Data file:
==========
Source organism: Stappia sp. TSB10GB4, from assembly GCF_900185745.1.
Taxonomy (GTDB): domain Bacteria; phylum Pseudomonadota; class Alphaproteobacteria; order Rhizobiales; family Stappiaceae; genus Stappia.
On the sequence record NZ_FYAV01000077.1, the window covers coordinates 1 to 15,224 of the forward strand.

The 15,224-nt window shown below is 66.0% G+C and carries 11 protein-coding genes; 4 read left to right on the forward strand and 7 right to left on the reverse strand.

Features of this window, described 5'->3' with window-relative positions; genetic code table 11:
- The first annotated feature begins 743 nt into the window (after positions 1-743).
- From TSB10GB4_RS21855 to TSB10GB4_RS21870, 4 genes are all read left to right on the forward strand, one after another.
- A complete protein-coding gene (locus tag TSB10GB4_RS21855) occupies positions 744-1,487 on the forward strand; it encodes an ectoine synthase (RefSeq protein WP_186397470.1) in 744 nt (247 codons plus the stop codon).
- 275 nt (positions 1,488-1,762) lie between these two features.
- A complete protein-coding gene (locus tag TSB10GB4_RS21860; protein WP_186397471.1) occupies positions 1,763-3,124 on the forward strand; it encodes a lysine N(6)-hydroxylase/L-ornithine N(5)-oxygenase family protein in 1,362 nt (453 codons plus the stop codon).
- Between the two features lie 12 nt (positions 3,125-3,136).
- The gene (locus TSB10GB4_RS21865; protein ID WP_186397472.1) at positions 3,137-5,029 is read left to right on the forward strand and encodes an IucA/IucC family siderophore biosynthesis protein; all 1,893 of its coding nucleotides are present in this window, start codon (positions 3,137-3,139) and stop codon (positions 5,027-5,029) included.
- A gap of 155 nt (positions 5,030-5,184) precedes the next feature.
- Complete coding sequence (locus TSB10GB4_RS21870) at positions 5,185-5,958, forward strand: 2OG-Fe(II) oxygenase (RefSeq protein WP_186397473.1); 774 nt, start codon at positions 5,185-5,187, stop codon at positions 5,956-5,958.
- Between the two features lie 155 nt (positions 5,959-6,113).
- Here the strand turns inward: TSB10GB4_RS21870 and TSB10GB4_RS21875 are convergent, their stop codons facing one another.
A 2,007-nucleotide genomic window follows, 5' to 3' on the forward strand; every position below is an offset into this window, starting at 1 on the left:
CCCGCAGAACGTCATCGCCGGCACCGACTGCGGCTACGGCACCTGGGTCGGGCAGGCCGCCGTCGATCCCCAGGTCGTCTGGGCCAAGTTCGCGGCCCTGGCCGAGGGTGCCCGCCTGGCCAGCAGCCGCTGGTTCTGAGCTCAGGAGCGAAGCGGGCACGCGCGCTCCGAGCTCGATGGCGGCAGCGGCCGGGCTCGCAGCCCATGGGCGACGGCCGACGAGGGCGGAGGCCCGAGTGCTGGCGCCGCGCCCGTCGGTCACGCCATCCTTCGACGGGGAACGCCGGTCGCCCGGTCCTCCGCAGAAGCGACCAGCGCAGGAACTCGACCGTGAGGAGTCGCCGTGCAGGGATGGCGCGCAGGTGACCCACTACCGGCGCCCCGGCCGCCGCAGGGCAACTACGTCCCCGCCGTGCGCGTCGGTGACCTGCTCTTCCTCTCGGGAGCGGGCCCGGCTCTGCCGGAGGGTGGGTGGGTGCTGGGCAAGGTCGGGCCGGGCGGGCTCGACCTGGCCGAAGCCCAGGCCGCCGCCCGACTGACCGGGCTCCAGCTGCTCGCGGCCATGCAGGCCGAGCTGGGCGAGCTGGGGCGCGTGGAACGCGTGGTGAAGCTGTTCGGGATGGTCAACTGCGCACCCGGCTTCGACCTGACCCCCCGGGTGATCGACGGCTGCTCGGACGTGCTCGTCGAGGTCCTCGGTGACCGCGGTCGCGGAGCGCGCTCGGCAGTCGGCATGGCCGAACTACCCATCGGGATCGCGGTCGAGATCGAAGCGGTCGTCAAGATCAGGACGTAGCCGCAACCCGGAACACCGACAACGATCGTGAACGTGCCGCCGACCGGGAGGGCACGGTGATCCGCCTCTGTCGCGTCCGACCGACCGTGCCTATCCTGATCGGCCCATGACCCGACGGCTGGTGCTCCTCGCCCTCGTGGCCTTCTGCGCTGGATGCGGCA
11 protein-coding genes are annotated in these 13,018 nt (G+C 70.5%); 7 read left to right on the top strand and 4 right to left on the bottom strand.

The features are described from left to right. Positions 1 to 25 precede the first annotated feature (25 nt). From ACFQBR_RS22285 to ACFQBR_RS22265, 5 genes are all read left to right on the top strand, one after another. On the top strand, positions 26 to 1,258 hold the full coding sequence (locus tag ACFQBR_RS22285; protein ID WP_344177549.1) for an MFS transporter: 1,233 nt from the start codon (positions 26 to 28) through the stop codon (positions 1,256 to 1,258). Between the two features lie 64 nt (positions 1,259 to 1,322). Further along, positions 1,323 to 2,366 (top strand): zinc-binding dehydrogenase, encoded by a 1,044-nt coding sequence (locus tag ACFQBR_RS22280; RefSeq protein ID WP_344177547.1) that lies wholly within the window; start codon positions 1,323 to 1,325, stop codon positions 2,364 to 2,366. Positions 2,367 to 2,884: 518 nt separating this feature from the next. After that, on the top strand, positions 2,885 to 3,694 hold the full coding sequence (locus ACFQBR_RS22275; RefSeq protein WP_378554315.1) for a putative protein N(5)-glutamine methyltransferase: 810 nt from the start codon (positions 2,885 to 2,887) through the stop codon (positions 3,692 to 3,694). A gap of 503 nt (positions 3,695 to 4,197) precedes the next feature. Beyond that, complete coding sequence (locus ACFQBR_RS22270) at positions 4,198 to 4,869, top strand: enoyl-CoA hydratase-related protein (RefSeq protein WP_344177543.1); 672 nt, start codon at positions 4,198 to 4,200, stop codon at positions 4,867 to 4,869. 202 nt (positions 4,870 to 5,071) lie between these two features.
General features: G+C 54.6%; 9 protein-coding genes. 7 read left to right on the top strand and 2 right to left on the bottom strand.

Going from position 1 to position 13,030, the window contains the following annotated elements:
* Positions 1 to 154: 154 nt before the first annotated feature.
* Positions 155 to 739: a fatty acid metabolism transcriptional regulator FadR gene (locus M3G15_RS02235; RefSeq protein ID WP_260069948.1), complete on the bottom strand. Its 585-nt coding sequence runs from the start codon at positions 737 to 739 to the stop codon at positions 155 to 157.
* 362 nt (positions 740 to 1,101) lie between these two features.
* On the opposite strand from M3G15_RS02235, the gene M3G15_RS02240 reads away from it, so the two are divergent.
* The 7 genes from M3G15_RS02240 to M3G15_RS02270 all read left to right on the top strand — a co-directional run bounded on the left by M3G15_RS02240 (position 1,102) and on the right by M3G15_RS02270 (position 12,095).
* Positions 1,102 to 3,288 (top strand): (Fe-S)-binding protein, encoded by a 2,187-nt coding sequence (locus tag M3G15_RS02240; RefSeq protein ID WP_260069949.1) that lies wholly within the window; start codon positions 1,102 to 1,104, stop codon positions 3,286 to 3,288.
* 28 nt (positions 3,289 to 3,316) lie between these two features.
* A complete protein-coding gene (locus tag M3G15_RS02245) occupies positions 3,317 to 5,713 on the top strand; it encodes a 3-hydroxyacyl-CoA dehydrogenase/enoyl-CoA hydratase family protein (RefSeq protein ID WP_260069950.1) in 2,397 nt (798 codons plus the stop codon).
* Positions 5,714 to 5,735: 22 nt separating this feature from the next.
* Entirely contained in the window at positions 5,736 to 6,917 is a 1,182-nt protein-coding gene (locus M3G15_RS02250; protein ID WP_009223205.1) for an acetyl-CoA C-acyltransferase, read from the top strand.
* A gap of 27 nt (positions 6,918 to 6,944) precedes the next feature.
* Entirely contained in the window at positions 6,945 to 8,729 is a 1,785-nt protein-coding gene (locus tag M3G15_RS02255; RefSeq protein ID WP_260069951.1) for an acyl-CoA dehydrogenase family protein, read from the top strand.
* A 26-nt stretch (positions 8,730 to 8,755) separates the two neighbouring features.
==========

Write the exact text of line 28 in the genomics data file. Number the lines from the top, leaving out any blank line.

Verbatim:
* Positions 1,102 to 3,288 (top strand): (Fe-S)-binding protein, encoded by a 2,187-nt coding sequence (locus tag M3G15_RS02240; RefSeq protein ID WP_260069949.1) that lies wholly within the window; start codon positions 1,102 to 1,104, stop codon positions 3,286 to 3,288.